5 Simple Ways to Teach Generosity During the Holidays

There are so many opportunities throughout the holiday to teach children about generosity.  Children are not just born with the ability to be empathetic and generous. This is something that must be taught and nurtured.   There is no better time to do this than the holidays.  Many children are being raised in a “give me, give me” world and it is up to parents to teach children that life is not all about getting, but also about giving and service to others.  Below are 5 simple ways to teach generosity and empathy for others.

1. Let the Elf on the Shelf teach giving for you!  Toy Clean Out:

Have the magical little elf to encourage your child/children to go through their toys and find some that they can donate to a non-profit (Partners In Learning, Goodwill, or a homeless shelter). Explain that, for many parents, buying gifts for friends and family may be difficult, so this is a way to help these families out.  If you encounter resistance, the “make room for new presents” strategy can be very persuasive.  When the basket is full, have your child go with you to take it to the charity.

2. Re-imagined Elf on the Shelf:  I saw a post a few weeks back about Kindness Elves as a alternative to the Elf on the Shelf.  I’m thinking this is a great way to  re-imagine your Elf as one who praises, encourages and completes acts of kindness.

3. Donate books: A friend recently told me she takes the pre-holiday period as a chance to sit down with her children to pare down on their books in anticipation of the Christmas influx. She had her children participate and go with her to donate them to the little libraries in town so they could talk about giving to children who don’t have any books. Partners In Learning has a little library out front or you can find one near you at Little Free Library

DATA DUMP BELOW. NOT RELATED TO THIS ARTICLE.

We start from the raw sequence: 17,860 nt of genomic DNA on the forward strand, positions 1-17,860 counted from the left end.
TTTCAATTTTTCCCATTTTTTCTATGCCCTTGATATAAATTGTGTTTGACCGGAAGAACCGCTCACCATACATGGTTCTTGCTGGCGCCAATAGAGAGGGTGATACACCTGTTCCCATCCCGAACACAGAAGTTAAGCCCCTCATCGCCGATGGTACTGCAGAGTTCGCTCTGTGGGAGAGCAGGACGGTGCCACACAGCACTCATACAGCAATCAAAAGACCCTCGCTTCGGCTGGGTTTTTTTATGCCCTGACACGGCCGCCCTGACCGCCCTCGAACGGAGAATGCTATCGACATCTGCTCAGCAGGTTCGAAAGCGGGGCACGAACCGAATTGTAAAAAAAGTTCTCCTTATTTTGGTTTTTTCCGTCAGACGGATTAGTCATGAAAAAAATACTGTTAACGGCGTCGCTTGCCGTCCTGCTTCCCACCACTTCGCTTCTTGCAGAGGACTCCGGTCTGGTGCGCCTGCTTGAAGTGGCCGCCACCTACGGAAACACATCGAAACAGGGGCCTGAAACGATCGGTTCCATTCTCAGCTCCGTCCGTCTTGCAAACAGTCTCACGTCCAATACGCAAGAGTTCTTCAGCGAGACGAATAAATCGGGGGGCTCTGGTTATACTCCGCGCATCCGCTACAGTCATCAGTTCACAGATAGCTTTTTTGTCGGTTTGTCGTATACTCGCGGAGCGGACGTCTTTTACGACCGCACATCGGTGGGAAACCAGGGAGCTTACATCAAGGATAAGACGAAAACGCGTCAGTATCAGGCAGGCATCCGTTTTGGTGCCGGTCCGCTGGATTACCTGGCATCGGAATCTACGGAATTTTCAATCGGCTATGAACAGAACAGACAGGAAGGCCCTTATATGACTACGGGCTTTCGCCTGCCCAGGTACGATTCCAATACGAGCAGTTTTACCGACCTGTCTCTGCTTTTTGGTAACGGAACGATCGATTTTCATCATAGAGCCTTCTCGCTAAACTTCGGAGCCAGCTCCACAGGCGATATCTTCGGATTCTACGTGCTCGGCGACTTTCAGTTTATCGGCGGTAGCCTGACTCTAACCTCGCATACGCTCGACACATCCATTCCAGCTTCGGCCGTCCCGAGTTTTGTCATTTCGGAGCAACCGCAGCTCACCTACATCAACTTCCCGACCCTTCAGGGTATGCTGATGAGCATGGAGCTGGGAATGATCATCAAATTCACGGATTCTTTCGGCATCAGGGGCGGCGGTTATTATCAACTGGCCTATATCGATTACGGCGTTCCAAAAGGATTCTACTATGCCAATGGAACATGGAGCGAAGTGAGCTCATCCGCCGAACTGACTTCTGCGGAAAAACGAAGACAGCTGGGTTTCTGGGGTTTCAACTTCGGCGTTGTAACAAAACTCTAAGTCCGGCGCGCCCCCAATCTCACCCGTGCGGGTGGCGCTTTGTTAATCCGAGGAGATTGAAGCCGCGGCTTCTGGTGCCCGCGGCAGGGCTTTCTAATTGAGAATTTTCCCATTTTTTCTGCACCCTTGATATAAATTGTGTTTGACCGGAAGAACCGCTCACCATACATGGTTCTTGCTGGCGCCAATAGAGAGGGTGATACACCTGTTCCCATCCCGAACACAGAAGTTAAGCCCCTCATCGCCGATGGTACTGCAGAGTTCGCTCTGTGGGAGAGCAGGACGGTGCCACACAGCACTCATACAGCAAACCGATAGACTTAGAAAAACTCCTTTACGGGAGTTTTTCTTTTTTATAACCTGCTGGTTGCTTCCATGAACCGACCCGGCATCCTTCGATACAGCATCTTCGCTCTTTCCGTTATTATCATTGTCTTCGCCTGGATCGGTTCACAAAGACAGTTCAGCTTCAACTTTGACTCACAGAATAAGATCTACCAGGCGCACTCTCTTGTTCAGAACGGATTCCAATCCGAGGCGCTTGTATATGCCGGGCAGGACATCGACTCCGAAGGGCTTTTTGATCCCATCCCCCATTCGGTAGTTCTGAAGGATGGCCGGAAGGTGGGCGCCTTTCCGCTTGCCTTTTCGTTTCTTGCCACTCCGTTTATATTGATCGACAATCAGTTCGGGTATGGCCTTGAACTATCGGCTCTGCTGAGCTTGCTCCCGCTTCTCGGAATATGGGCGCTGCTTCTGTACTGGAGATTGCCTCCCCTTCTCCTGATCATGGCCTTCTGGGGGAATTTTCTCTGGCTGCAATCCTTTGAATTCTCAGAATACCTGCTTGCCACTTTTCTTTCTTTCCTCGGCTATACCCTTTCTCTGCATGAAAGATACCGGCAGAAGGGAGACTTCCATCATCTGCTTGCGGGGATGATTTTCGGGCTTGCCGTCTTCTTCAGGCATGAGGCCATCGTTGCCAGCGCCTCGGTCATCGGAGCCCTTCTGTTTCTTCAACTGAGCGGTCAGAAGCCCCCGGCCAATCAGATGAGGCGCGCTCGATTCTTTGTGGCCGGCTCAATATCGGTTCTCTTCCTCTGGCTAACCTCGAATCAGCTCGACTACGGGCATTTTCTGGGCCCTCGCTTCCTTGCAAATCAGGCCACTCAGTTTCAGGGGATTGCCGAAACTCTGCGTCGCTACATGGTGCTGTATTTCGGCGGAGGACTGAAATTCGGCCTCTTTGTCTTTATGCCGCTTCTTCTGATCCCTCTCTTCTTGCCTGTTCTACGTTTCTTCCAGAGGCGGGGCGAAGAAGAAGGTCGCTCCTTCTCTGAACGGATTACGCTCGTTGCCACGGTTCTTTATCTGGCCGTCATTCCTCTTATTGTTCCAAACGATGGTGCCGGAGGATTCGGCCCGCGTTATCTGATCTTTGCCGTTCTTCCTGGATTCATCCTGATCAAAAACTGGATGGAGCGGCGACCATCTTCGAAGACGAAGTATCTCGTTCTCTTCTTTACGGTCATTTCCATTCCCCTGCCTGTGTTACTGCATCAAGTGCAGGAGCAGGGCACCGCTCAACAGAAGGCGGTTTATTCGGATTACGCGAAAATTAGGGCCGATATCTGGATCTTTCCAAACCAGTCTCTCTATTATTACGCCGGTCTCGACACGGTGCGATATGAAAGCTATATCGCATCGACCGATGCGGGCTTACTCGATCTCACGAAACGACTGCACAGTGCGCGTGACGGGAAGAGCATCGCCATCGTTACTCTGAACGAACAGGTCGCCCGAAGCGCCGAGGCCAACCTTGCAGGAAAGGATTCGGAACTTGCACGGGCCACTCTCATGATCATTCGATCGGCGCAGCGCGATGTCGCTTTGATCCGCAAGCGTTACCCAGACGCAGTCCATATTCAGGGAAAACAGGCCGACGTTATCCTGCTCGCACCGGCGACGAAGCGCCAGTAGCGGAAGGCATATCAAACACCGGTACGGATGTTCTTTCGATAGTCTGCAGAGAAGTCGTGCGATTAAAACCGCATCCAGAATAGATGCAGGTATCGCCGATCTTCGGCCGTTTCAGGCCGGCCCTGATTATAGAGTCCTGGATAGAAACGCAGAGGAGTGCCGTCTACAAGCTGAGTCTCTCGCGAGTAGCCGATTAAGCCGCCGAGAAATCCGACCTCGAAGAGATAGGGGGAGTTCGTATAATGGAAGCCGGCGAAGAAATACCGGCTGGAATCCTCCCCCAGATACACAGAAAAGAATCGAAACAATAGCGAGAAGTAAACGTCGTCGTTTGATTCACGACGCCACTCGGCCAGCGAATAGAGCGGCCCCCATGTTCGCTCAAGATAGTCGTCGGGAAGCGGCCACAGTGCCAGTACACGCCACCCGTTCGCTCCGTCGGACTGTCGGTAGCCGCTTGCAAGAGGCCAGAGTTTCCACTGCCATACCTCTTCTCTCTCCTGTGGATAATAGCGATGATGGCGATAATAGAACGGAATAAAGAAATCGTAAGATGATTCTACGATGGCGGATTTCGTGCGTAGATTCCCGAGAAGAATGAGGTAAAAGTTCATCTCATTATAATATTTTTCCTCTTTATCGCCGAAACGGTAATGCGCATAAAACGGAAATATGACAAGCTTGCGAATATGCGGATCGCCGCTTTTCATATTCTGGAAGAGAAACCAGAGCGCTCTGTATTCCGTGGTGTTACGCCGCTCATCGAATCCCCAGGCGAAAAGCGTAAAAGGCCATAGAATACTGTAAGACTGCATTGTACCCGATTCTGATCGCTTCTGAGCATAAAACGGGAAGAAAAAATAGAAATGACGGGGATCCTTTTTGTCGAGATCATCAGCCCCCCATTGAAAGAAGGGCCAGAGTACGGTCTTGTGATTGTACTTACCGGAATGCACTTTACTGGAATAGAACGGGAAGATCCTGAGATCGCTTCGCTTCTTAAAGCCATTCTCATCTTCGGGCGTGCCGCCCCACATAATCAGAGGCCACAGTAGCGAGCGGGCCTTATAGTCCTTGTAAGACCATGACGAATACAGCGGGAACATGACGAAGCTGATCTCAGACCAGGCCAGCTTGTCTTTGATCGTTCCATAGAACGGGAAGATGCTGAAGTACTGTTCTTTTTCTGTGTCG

4. Operation Christmas Child: Operation Christmas Child is a project of Samaritan’s Purse, an international relief organization.  They ship these simple gifts outside the United States to children affected by war, poverty, natural disaster, famine, and disease; and to children living on Native American reservations in the U.S.  I have done these for years with my children and now do them with my grandchildren.  They look forward to going with me to the Dollar Tree and filling the box.  They write a note or draw a picture to go into the box.

5. Give a heartfelt gift to local first responders – Take handmade goodies, like cookies or a pan of brownies to a local fire, police, or EMS department in your community. Show your appreciation for the men and women who help us in our hours of greatest need!  This is also a great way to spend time making memories with your child.